To understand and apply depth cues as they apply to the creation of spatial illusions in two-dimensional art.



In the three-dimensional world, things occupy space. But what happens when, as an artist, you want to convey a feeling of space or depth and your materials are essentially flat? We have a variety of depth cues we can use to indicate or suggest the illusion of three-dimensional space.(see illustrations of depth cues)

Because we exist in the physical world, it is challenging to learn how to translate what we understand intuitively in three dimensions to the two dimensional picture plane.

Imagine looking at a set of large packing crates stacked above and below your eye level. When you look towards the horizon, it appears that the parallel edges of the boxes actually converge. This point of convergence, always on the horizon line, is called the vanishing point. We know in our mind's eye that edges of the boxes do not actually come together, but we can use this illusion on the flat picture plane to suggest deep space.

(the illustrations below are from The Chalkboard, School of Art, Southern Arkansas University).


The boxes appear to get smaller as they recede towards the horizon. If you can imagine first looking at your feet, then scanning up to the horizon line, you will see that these boxes appear to climb vertically in the picture plane. Vertical location is a powerful device for suggesting depth: for objects below the horizon line, the higher they are positioned in the picture plane, the further back they will appear.

If you were to draw lines connecting the tops and bottoms of the boxes, you would find that these lines also converge on the vanishing point. The implied diagonal lines also suggest spatial depth.

From our vantage point, the boxes appear to overlap. Whenever we put one graphic element in front of another, we are creating the illusion of space using overlapping.

One box floats above the horizon line. Objects above the horizon line also obey the laws of perspective. One exception to the rule of vertical location above: the lower objects above the horizon line are, the farther away they appear. This is important to remember when drawing clouds.

In the age of flight, space travel, and underwater exploration, one's vantage point is often well above or below "ground level." While we normally equate the horizon line with one's eye level, when viewing a scene from above or below we may have little or no relationship to the actual horizon line. We can still use depth cues to suggest receding space.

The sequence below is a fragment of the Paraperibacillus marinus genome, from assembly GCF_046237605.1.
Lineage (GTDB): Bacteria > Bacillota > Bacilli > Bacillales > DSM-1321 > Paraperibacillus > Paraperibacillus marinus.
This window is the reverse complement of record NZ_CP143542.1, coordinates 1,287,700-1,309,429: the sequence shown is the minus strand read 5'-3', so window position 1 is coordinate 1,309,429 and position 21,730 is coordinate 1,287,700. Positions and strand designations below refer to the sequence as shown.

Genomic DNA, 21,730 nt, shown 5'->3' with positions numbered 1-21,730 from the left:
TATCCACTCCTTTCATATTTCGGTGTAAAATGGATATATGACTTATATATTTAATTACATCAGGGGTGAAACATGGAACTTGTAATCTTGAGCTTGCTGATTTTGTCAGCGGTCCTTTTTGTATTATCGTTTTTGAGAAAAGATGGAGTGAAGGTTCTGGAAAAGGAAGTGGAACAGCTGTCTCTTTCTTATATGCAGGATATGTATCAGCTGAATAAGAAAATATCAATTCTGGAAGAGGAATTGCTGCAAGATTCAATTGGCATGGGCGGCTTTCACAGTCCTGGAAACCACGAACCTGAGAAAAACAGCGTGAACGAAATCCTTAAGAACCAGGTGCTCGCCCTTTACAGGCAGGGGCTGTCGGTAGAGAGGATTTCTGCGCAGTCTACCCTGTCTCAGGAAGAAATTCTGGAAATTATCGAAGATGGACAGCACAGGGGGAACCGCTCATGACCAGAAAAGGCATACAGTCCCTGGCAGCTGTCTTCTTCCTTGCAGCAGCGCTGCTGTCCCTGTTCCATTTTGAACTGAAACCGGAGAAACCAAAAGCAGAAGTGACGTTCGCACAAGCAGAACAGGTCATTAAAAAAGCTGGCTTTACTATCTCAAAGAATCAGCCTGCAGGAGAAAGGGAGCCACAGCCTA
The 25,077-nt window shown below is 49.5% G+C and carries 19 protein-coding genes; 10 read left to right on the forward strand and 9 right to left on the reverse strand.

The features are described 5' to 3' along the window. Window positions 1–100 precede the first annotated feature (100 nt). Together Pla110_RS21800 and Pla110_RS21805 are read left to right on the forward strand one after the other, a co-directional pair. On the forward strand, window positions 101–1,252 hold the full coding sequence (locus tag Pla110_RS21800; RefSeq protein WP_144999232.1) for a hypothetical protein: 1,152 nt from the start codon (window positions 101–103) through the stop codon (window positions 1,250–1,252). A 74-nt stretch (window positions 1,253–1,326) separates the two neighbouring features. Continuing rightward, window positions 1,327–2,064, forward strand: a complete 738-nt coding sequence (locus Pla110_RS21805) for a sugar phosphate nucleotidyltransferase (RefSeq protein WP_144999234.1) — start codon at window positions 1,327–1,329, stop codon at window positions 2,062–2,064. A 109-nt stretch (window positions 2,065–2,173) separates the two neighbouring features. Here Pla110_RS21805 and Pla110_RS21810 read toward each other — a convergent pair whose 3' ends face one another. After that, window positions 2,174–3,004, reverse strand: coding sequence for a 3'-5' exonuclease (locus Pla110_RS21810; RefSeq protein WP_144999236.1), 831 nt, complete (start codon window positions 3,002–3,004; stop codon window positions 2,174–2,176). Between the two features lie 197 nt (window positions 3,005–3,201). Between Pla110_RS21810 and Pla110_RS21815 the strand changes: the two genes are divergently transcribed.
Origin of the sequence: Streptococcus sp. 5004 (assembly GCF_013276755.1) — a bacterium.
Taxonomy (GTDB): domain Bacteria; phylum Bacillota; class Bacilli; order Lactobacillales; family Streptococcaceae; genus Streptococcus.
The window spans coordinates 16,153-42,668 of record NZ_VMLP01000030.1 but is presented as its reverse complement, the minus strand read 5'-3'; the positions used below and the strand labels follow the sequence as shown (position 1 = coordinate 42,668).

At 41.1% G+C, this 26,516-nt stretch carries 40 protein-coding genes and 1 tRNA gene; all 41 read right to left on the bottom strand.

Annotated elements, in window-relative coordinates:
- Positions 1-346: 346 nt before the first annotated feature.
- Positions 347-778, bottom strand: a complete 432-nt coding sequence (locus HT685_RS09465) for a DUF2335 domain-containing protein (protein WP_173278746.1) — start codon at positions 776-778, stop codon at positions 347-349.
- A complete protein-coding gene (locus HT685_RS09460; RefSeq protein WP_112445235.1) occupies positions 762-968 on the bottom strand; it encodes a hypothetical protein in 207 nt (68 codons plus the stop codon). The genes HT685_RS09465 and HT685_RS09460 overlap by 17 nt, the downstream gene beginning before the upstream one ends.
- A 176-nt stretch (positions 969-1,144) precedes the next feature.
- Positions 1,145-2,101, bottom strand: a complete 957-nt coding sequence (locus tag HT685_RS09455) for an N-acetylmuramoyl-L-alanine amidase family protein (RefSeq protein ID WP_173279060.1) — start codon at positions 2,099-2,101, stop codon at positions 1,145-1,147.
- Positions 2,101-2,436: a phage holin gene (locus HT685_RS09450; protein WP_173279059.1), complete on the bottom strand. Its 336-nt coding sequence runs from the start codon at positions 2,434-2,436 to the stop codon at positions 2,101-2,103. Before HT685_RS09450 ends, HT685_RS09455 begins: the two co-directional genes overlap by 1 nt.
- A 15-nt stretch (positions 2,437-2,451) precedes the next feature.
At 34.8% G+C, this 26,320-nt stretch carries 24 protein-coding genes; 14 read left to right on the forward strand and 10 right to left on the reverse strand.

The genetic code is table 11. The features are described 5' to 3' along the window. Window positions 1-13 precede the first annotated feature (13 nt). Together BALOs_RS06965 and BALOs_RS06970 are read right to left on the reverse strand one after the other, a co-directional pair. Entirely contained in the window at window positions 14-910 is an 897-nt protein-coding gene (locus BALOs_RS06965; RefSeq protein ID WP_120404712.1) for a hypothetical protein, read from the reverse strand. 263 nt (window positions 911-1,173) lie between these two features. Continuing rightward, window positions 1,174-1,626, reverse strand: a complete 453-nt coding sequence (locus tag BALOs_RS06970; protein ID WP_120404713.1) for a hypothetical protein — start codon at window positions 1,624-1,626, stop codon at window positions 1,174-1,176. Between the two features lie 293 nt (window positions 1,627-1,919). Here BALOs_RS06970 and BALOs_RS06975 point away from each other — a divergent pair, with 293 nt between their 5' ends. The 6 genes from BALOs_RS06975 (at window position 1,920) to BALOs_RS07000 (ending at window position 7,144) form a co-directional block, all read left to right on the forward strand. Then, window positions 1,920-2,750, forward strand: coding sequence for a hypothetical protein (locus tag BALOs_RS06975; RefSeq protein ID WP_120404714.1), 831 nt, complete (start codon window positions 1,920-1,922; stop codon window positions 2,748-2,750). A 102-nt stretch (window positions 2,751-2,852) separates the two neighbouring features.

One of the most important ways the painters and photographers suggest depth is with atmospheric or aerial perspective. By decreasing the saturation of colors and making edges less distinct for objects at a distance, we can create the impression of great depth and space.



As you may have already guessed, you can also use some of these same techniques to deny spatial illusions. While we have seen how depth cues can be used to create virtual three-dimensional space, the rules can be reversed to flatten pictorial space. What would happen, for example, if the most saturated colors were applied to the smallest objects in the distance?



Ansel Adams, Joseph Albers, Alberti, Canaletto, Thomas Cole, Leonardo Da Vinci, Max Ernst, Robert Henri, Hans Hoffman, Dorothea Lange, Giovanni Battista Piranesi, Man Ray, Bridget Riley, Utamoro, Ludwig Mies Van der Rohe, Vincent Van Gogh,



Bachelard, Gaston, The Poetics of Space

Gombrich, E.H., Art and Illusion: A Study in the Psychology of Pictorial Representation. Princeton, NJ: Princeton University Press, 1961.

White, J., The Birth and Rebirth of Pictorial Space. 2nd ed. New York: Harper and Row, 1973.









Protest and Persuasion





Science and Technology








Other Voices



Art for Hire





1. Fantastic Illusions (thanks to Isa Gordon)




The Natural World




Spirit Worlds




Mining for Ideas






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The graphic images associated with the Protest and Persuasion unit were created by Lisza Jaurigue, an art education PhD student at Arizona State University